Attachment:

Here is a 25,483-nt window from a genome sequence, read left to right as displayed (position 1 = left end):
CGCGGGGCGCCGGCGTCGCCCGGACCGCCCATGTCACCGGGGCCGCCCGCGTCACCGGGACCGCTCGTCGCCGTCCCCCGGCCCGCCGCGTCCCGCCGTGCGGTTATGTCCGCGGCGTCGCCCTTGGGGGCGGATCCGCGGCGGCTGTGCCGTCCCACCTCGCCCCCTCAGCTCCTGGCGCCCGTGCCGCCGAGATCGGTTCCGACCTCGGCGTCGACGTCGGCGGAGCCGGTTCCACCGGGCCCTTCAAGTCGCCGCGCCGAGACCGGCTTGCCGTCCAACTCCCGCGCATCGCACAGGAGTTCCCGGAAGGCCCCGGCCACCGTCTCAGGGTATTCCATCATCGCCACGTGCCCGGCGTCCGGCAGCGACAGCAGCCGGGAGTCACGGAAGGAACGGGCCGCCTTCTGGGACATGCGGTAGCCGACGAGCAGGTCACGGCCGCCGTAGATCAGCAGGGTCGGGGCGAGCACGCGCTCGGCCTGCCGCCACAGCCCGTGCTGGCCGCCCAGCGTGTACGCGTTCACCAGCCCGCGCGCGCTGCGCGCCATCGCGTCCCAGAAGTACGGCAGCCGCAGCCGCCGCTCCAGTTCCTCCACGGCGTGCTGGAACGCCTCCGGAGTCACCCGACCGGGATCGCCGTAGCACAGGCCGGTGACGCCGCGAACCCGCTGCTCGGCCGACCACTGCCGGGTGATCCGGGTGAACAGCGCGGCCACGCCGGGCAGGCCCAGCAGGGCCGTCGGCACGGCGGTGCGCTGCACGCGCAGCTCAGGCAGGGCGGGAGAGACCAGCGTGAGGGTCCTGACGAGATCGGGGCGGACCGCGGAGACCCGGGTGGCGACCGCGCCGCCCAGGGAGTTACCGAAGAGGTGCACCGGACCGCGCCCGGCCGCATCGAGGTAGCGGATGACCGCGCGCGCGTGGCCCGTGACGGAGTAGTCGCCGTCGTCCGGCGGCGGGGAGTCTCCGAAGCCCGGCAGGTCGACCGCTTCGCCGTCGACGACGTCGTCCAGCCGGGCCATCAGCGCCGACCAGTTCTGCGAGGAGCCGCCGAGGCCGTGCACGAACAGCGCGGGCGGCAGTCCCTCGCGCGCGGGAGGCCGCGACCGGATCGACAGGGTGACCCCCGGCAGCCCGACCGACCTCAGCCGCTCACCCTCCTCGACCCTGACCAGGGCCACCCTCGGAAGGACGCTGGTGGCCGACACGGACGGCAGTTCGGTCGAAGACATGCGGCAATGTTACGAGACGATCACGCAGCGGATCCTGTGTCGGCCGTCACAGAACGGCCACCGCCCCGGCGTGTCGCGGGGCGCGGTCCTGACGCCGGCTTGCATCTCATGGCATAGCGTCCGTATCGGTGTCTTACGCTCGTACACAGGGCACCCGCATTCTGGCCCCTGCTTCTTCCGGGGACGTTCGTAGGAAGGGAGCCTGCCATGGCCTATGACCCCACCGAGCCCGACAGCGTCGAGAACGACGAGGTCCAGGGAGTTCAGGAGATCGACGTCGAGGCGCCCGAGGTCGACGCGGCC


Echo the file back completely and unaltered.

Here is a 25,483-nt window from a genome sequence, read left to right as displayed (position 1 = left end):
CGCGGGGCGCCGGCGTCGCCCGGACCGCCCATGTCACCGGGGCCGCCCGCGTCACCGGGACCGCTCGTCGCCGTCCCCCGGCCCGCCGCGTCCCGCCGTGCGGTTATGTCCGCGGCGTCGCCCTTGGGGGCGGATCCGCGGCGGCTGTGCCGTCCCACCTCGCCCCCTCAGCTCCTGGCGCCCGTGCCGCCGAGATCGGTTCCGACCTCGGCGTCGACGTCGGCGGAGCCGGTTCCACCGGGCCCTTCAAGTCGCCGCGCCGAGACCGGCTTGCCGTCCAACTCCCGCGCATCGCACAGGAGTTCCCGGAAGGCCCCGGCCACCGTCTCAGGGTATTCCATCATCGCCACGTGCCCGGCGTCCGGCAGCGACAGCAGCCGGGAGTCACGGAAGGAACGGGCCGCCTTCTGGGACATGCGGTAGCCGACGAGCAGGTCACGGCCGCCGTAGATCAGCAGGGTCGGGGCGAGCACGCGCTCGGCCTGCCGCCACAGCCCGTGCTGGCCGCCCAGCGTGTACGCGTTCACCAGCCCGCGCGCGCTGCGCGCCATCGCGTCCCAGAAGTACGGCAGCCGCAGCCGCCGCTCCAGTTCCTCCACGGCGTGCTGGAACGCCTCCGGAGTCACCCGACCGGGATCGCCGTAGCACAGGCCGGTGACGCCGCGAACCCGCTGCTCGGCCGACCACTGCCGGGTGATCCGGGTGAACAGCGCGGCCACGCCGGGCAGGCCCAGCAGGGCCGTCGGCACGGCGGTGCGCTGCACGCGCAGCTCAGGCAGGGCGGGAGAGACCAGCGTGAGGGTCCTGACGAGATCGGGGCGGACCGCGGAGACCCGGGTGGCGACCGCGCCGCCCAGGGAGTTACCGAAGAGGTGCACCGGACCGCGCCCGGCCGCATCGAGGTAGCGGATGACCGCGCGCGCGTGGCCCGTGACGGAGTAGTCGCCGTCGTCCGGCGGCGGGGAGTCTCCGAAGCCCGGCAGGTCGACCGCTTCGCCGTCGACGACGTCGTCCAGCCGGGCCATCAGCGCCGACCAGTTCTGCGAGGAGCCGCCGAGGCCGTGCACGAACAGCGCGGGCGGCAGTCCCTCGCGCGCGGGAGGCCGCGACCGGATCGACAGGGTGACCCCCGGCAGCCCGACCGACCTCAGCCGCTCACCCTCCTCGACCCTGACCAGGGCCACCCTCGGAAGGACGCTGGTGGCCGACACGGACGGCAGTTCGGTCGAAGACATGCGGCAATGTTACGAGACGATCACGCAGCGGATCCTGTGTCGGCCGTCACAGAACGGCCACCGCCCCGGCGTGTCGCGGGGCGCGGTCCTGACGCCGGCTTGCATCTCATGGCATAGCGTCCGTATCGGTGTCTTACGCTCGTACACAGGGCACCCGCATTCTGGCCCCTGCTTCTTCCGGGGACGTTCGTAGGAAGGGAGCCTGCCATGGCCTATGACCCCACCGAGCCCGACAGCGTCGAGAACGACGAGGTCCAGGGAGTTCAGGAGATCGACGTCGAGGCGCCCGAGGTCGACGCGGCC